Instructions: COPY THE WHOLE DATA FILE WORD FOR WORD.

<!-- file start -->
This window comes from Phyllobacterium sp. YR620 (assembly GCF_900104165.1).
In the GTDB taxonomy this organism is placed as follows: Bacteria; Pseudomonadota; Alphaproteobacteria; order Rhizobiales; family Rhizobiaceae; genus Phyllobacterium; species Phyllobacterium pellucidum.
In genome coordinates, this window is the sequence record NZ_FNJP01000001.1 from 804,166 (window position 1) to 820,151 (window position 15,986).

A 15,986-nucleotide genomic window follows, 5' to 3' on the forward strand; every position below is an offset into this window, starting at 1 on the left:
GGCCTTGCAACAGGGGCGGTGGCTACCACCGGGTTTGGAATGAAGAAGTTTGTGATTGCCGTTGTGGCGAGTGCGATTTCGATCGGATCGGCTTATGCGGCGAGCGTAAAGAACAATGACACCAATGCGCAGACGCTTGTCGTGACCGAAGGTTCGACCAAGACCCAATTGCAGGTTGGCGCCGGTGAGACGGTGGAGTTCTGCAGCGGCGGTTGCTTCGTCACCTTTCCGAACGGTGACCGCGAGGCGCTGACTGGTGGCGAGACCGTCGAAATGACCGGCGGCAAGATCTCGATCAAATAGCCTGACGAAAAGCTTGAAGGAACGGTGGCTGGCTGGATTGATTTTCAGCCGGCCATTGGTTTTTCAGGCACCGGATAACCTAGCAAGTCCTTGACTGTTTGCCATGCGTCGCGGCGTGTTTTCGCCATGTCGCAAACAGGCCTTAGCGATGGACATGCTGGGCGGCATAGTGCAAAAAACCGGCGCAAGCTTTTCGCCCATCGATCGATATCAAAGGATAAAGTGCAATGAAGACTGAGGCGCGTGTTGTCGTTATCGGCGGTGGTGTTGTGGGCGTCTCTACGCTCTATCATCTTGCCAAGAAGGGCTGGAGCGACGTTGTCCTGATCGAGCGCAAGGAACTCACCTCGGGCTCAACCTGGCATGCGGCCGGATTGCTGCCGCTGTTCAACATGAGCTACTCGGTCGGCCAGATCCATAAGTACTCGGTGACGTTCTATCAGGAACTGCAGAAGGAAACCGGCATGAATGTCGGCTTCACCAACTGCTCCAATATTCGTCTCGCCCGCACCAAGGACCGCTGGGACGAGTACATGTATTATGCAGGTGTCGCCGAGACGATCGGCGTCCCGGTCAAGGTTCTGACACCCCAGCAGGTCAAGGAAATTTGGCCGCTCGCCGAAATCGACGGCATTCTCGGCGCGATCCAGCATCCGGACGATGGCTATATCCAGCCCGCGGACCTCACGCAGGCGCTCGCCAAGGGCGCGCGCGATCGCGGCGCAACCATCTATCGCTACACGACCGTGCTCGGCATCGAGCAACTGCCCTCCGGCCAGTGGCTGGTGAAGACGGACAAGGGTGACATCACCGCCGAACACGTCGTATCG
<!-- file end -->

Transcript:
This window comes from Phyllobacterium sp. YR620 (assembly GCF_900104165.1).
In the GTDB taxonomy this organism is placed as follows: Bacteria; Pseudomonadota; Alphaproteobacteria; order Rhizobiales; family Rhizobiaceae; genus Phyllobacterium; species Phyllobacterium pellucidum.
In genome coordinates, this window is the sequence record NZ_FNJP01000001.1 from 804,166 (window position 1) to 820,151 (window position 15,986).

A 15,986-nucleotide genomic window follows, 5' to 3' on the forward strand; every position below is an offset into this window, starting at 1 on the left:
GGCCTTGCAACAGGGGCGGTGGCTACCACCGGGTTTGGAATGAAGAAGTTTGTGATTGCCGTTGTGGCGAGTGCGATTTCGATCGGATCGGCTTATGCGGCGAGCGTAAAGAACAATGACACCAATGCGCAGACGCTTGTCGTGACCGAAGGTTCGACCAAGACCCAATTGCAGGTTGGCGCCGGTGAGACGGTGGAGTTCTGCAGCGGCGGTTGCTTCGTCACCTTTCCGAACGGTGACCGCGAGGCGCTGACTGGTGGCGAGACCGTCGAAATGACCGGCGGCAAGATCTCGATCAAATAGCCTGACGAAAAGCTTGAAGGAACGGTGGCTGGCTGGATTGATTTTCAGCCGGCCATTGGTTTTTCAGGCACCGGATAACCTAGCAAGTCCTTGACTGTTTGCCATGCGTCGCGGCGTGTTTTCGCCATGTCGCAAACAGGCCTTAGCGATGGACATGCTGGGCGGCATAGTGCAAAAAACCGGCGCAAGCTTTTCGCCCATCGATCGATATCAAAGGATAAAGTGCAATGAAGACTGAGGCGCGTGTTGTCGTTATCGGCGGTGGTGTTGTGGGCGTCTCTACGCTCTATCATCTTGCCAAGAAGGGCTGGAGCGACGTTGTCCTGATCGAGCGCAAGGAACTCACCTCGGGCTCAACCTGGCATGCGGCCGGATTGCTGCCGCTGTTCAACATGAGCTACTCGGTCGGCCAGATCCATAAGTACTCGGTGACGTTCTATCAGGAACTGCAGAAGGAAACCGGCATGAATGTCGGCTTCACCAACTGCTCCAATATTCGTCTCGCCCGCACCAAGGACCGCTGGGACGAGTACATGTATTATGCAGGTGTCGCCGAGACGATCGGCGTCCCGGTCAAGGTTCTGACACCCCAGCAGGTCAAGGAAATTTGGCCGCTCGCCGAAATCGACGGCATTCTCGGCGCGATCCAGCATCCGGACGATGGCTATATCCAGCCCGCGGACCTCACGCAGGCGCTCGCCAAGGGCGCGCGCGATCGCGGCGCAACCATCTATCGCTACACGACCGTGCTCGGCATCGAGCAACTGCCCTCCGGCCAGTGGCTGGTGAAGACGGACAAGGGTGACATCACCGCCGAACACGTCGTATCG